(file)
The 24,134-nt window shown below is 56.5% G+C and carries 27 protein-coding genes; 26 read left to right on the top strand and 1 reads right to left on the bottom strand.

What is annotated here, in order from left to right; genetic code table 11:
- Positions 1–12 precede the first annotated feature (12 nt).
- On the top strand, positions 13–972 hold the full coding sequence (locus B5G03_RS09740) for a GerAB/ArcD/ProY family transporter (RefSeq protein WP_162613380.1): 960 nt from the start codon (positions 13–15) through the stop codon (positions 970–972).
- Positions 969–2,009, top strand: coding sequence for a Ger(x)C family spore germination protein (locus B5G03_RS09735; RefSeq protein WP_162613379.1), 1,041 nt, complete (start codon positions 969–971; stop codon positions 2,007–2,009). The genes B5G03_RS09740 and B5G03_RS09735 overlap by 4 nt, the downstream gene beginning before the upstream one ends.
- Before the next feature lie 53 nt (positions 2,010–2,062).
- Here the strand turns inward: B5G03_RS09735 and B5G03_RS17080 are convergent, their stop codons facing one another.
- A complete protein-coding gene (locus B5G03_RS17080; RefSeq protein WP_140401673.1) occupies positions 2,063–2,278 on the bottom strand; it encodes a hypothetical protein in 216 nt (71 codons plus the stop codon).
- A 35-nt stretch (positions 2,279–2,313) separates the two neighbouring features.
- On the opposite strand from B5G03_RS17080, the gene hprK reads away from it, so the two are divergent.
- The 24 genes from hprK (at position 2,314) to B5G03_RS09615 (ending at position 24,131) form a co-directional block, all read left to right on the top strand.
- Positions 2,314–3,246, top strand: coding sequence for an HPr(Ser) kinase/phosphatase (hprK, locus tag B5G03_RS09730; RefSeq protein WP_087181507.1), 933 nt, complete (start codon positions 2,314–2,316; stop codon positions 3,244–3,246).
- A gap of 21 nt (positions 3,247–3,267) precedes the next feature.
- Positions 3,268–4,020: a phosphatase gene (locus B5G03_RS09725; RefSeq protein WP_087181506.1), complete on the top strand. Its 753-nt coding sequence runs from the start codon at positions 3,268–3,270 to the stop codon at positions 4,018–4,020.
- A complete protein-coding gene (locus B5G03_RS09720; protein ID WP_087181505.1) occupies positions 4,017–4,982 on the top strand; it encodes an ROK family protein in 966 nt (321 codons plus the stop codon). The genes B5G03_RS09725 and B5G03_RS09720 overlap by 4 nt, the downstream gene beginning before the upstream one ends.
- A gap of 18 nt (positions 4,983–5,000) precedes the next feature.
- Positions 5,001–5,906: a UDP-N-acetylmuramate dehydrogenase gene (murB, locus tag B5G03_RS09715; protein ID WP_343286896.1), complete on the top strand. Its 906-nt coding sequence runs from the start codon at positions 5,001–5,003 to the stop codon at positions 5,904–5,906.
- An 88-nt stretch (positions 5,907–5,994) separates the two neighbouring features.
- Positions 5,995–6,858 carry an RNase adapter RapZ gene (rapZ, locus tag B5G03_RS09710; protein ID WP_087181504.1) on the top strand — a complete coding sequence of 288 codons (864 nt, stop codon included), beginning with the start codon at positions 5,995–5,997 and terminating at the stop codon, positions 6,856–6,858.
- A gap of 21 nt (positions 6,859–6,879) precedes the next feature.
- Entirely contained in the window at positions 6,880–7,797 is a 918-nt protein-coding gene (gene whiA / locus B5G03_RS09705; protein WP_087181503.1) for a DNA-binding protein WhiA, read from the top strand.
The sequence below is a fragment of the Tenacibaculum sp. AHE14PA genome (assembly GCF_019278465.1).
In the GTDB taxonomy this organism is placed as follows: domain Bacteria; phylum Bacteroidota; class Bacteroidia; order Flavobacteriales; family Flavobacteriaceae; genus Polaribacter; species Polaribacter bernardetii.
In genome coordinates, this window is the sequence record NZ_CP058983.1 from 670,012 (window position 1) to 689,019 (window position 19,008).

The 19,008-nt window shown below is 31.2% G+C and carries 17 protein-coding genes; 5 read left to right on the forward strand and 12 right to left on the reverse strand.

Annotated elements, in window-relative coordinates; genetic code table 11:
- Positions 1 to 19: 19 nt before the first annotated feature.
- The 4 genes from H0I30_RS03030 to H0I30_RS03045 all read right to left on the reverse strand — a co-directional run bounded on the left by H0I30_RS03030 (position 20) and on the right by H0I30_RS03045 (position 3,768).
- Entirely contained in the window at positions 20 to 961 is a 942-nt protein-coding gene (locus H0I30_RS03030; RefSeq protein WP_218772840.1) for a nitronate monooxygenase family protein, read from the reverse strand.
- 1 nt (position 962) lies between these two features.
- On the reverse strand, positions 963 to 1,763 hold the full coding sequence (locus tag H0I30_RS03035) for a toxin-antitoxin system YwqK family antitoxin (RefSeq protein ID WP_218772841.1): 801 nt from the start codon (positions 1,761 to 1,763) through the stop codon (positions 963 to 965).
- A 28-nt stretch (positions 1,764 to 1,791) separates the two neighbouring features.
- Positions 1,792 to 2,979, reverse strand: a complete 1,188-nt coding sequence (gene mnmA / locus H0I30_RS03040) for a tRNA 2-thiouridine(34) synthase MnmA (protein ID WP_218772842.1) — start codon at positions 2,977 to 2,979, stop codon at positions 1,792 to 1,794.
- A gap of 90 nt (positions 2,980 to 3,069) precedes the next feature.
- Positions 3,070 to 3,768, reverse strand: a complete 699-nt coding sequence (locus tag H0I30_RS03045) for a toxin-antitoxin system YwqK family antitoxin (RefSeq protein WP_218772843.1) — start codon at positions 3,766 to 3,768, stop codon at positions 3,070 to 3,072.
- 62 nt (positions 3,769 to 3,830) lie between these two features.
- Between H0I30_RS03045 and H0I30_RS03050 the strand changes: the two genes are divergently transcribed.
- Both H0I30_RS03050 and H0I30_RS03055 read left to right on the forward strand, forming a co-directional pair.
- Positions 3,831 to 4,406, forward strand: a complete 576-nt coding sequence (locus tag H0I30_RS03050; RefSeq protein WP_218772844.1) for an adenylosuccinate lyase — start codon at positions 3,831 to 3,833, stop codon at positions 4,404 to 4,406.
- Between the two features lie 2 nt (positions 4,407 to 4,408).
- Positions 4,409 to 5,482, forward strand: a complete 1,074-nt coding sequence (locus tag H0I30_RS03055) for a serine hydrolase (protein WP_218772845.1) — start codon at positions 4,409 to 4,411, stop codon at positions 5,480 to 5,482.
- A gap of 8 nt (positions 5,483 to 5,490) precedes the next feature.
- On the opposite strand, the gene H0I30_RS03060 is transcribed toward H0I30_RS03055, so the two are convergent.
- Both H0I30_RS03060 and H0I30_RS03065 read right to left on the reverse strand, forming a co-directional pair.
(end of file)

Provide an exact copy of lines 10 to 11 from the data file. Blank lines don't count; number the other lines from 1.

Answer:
- On the opposite strand from B5G03_RS17080, the gene hprK reads away from it, so the two are divergent.
- The 24 genes from hprK (at position 2,314) to B5G03_RS09615 (ending at position 24,131) form a co-directional block, all read left to right on the top strand.